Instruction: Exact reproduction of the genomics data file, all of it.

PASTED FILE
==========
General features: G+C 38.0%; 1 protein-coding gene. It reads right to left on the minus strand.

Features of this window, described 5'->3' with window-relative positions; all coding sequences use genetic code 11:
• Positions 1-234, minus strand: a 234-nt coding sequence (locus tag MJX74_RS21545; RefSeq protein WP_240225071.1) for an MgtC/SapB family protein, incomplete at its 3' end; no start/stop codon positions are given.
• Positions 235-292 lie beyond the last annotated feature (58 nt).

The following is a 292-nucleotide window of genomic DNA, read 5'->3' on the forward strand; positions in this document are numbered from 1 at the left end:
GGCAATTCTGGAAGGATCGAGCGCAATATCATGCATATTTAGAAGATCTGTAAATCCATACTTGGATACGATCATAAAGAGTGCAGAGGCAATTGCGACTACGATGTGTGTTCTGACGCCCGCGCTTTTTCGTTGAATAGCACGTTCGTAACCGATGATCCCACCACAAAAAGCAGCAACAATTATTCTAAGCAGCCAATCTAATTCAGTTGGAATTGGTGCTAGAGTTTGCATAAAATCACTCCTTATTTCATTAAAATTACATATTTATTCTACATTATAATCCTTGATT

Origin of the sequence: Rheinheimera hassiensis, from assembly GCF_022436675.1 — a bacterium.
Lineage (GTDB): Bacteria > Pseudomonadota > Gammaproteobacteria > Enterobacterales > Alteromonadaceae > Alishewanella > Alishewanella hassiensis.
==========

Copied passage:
General features: G+C 38.0%; 1 protein-coding gene. It reads right to left on the minus strand.

Features of this window, described 5'->3' with window-relative positions; all coding sequences use genetic code 11:
• Positions 1-234, minus strand: a 234-nt coding sequence (locus tag MJX74_RS21545; RefSeq protein WP_240225071.1) for an MgtC/SapB family protein, incomplete at its 3' end; no start/stop codon positions are given.
• Positions 235-292 lie beyond the last annotated feature (58 nt).

The following is a 292-nucleotide window of genomic DNA, read 5'->3' on the forward strand; positions in this document are numbered from 1 at the left end:
GGCAATTCTGGAAGGATCGAGCGCAATATCATGCATATTTAGAAGATCTGTAAATCCATACTTGGATACGATCATAAAGAGTGCAGAGGCAATTGCGACTACGATGTGTGTTCTGACGCCCGCGCTTTTTCGTTGAATAGCACGTTCGTAACCGATGATCCCACCACAAAAAGCAGCAACAATTATTCTAAGCAGCCAATCTAATTCAGTTGGAATTGGTGCTAGAGTTTGCATAAAATCACTCCTTATTTCATTAAAATTACATATTTATTCTACATTATAATCCTTGATT

Origin of the sequence: Rheinheimera hassiensis, from assembly GCF_022436675.1 — a bacterium.
Lineage (GTDB): Bacteria > Pseudomonadota > Gammaproteobacteria > Enterobacterales > Alteromonadaceae > Alishewanella > Alishewanella hassiensis.